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take off to the province of oregon, eh?

Few people know how close Oregon came to officially becoming a British possession under the treaty that ended the War of 1812. Only the presence of a handful of scattered, starving survivors from Astor's fur enterprise prevented it. Here's how.

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timberline lodge could have been a glass skyscraper

Calling the plan a "profit-making eyesore," a Forest Service manager nixed 1920s plan for a modern steel-and-glass structure with an aerial tramway. You can read about it right here.

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pixieland: an edgy, vanished amusement park

Built in the late 1960s as a "fairy-tale history of Oregon," the amusement park lasted just a few years before slipping into receivership. Today, all that's left of this odd and uniquely Oregonian story is a dilapidated guardshack.


Offbeat Oregon History: Album cover art

Legendary Oregon wrestler got pinned by a heavyweight real-estate dream

Olympic gold medalist and OSU legend Robin Reed might have been the best wrestler of all time; throughout his 20-plus-year career he was never once pinned. But his plan for the "Delake Rod and Gun Club" was more than he could pull off.

Vacant and unoccupied Delake Rod and Gun Club as seen in 1960.
The vacant Delake Rod and Gun Club building as it appeared in January
1960. (Salem Public Library, Ben Maxwell collection) [Larger image:
1200 x 830 px]

In late May, 1978, the wreckers went to work on Lincoln City's most eligible Haunted Mansion: the sprawling, Timberline Lodge-shaped husk of what was to have been the Delake Rod and Gun Club, on the shore of Devil's Lake.

It couldn't have really been haunted, of course. To be haunted (if you believe in that sort of thing), a house needs to have been occupied at some point, and this one never was. No, the only ghosts in this sportsman's palace were the dreams of a fellow named Robin Reed — former shipyard worker, newspaper editor, real-estate agent and Olympic gold medalist, and quite possibly the best amateur wrestler of any weight in American history.

Reed was an Arkansas native, but his wrestling story started after his family moved to Portland — and it was almost an accident.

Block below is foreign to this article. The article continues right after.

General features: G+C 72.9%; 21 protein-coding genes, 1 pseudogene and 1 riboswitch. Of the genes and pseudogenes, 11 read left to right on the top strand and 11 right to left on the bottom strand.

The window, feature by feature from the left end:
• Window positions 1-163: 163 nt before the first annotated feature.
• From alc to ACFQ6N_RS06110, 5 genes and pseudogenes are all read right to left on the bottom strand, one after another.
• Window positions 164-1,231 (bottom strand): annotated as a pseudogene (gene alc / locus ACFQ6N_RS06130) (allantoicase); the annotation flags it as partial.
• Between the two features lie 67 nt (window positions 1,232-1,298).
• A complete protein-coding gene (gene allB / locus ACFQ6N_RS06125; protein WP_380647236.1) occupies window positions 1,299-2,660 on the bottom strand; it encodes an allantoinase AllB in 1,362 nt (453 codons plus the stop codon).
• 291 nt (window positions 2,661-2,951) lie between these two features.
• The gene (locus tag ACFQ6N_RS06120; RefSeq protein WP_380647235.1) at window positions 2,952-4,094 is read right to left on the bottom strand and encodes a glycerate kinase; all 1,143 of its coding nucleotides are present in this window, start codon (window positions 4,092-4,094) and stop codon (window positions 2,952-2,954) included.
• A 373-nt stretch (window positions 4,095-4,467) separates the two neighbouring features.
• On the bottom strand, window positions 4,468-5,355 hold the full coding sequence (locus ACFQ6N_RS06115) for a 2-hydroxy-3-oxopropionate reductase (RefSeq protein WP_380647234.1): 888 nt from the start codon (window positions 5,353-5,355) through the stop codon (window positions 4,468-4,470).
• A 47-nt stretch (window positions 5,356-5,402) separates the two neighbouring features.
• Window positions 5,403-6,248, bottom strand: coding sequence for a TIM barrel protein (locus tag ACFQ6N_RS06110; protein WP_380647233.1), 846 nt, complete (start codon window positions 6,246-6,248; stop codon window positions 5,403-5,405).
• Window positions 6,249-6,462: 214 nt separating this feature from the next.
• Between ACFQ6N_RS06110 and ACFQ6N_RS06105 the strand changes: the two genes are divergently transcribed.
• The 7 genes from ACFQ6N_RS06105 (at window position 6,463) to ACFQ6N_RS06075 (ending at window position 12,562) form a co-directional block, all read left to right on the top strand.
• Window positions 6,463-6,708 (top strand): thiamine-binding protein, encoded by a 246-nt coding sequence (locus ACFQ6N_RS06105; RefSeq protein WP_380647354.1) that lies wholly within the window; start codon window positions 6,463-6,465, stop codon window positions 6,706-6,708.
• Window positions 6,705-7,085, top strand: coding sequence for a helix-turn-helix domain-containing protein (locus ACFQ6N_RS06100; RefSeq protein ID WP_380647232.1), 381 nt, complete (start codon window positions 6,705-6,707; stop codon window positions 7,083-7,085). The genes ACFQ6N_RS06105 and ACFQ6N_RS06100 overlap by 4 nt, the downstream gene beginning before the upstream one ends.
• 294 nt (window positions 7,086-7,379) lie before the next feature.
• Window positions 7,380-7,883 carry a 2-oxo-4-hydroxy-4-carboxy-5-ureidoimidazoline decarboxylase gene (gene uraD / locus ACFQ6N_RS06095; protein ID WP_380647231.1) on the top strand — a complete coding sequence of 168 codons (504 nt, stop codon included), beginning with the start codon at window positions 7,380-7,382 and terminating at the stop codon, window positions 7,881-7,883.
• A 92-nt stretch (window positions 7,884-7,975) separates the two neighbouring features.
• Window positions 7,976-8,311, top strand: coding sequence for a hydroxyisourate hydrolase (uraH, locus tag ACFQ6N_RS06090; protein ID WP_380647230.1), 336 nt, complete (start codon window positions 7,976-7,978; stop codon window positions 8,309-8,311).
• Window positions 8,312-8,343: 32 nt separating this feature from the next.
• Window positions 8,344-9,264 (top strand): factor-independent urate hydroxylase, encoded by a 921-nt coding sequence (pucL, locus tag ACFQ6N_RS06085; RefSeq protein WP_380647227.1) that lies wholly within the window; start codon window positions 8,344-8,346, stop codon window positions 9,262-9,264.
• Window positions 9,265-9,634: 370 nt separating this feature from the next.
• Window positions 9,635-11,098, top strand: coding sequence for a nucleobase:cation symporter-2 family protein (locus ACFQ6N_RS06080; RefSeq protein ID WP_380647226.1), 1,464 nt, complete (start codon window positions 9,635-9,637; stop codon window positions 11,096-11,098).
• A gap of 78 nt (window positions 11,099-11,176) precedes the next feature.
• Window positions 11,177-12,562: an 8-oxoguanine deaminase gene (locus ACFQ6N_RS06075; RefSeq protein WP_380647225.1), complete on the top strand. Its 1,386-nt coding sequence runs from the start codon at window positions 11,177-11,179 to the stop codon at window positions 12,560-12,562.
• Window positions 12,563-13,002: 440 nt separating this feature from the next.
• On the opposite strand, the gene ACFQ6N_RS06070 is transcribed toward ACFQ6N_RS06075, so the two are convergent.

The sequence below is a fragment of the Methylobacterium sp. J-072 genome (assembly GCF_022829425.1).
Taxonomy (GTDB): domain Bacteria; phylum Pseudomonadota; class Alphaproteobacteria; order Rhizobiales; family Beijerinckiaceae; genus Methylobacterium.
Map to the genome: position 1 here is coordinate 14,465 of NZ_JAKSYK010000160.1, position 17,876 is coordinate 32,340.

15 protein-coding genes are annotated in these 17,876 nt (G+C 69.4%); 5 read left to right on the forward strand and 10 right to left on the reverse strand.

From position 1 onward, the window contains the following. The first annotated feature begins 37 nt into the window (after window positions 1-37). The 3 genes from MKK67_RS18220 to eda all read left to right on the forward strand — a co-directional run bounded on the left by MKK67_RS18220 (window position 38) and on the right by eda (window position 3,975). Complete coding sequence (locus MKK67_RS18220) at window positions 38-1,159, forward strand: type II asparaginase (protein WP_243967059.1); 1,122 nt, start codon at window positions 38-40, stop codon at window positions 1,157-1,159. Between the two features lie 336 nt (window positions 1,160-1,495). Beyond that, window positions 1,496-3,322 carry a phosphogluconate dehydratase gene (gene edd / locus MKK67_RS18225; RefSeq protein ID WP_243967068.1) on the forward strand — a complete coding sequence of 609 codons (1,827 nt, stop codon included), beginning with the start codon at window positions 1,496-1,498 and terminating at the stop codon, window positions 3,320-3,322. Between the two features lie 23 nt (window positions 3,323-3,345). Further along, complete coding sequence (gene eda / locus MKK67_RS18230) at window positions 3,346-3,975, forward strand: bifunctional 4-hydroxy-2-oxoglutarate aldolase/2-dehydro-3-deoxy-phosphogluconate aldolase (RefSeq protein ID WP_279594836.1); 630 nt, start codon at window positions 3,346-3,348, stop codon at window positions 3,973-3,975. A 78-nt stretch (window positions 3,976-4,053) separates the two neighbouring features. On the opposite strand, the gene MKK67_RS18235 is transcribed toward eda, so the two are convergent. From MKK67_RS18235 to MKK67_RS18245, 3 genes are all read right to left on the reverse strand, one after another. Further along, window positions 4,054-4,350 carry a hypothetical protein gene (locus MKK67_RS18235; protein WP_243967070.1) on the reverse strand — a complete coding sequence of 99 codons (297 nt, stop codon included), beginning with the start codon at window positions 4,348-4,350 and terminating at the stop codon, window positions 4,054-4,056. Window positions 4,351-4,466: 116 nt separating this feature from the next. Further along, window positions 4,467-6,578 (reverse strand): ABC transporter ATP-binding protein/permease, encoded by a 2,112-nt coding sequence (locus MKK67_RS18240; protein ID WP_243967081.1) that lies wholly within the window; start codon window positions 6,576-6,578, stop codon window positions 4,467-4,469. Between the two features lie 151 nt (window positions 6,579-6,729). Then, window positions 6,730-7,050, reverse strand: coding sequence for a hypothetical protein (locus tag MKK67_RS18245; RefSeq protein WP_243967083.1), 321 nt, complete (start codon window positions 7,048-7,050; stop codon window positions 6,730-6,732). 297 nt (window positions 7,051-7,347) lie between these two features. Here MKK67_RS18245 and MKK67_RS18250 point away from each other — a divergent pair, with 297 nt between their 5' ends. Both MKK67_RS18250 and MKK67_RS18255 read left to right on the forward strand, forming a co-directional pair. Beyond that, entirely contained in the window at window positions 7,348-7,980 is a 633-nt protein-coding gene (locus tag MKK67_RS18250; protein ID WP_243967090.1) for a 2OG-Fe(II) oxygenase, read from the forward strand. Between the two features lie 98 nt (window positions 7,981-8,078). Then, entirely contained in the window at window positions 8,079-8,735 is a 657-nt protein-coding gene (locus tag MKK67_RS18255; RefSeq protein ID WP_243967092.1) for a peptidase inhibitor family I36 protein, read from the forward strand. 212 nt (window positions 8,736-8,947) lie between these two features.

Stumbling into his destiny

Robin Reed pinning a teammate at Oregon State (then OAC) in the 1920s.
Looking cool and professional, Robin Reed pins an opponent at Oregon
State University, then known as Oregon Agricultural College, in the
1920s. (Image: OSU Athletics) [Larger image: 1200 x 856 px]

"I needed gymnasium credits to graduate from high school, but I didn't want any gym because I was already getting all the exercise I needed operating an air hammer at the shipyards," Reed once said. "I was only 125 pounds and could barely hold onto that hammer, so that was all the gym I needed."

So he went for wrestling instead — and quickly found he was a natural.

By 1921, he was already a legend, attending college at Oregon Agricultural College (now Oregon State University) and winning wrestling matches at the collegiate level. By 1924 he had three National Freestyle Wrestling championships under his belt and had earned a berth on the U.S. Olympic team — and had still never once been pinned.

Quest for Olympic gold

The entire U.S. Olympic wrestling team traveled to Paris for the games on the same ship. En route, of course, they did what they did best — and Reed did it better than any of them. Reed pinned every member of the team but one, whom he battled to either a draw or a pinless victory, depending on who you asked. One of the men he pinned would go on to take the gold in the heavyweight class in Paris.

So, in the 134.5-pound class, would Reed. And there are those who believe if he'd been allowed to wrestle in every weight class, the U.S. would have swept the gold medals that year.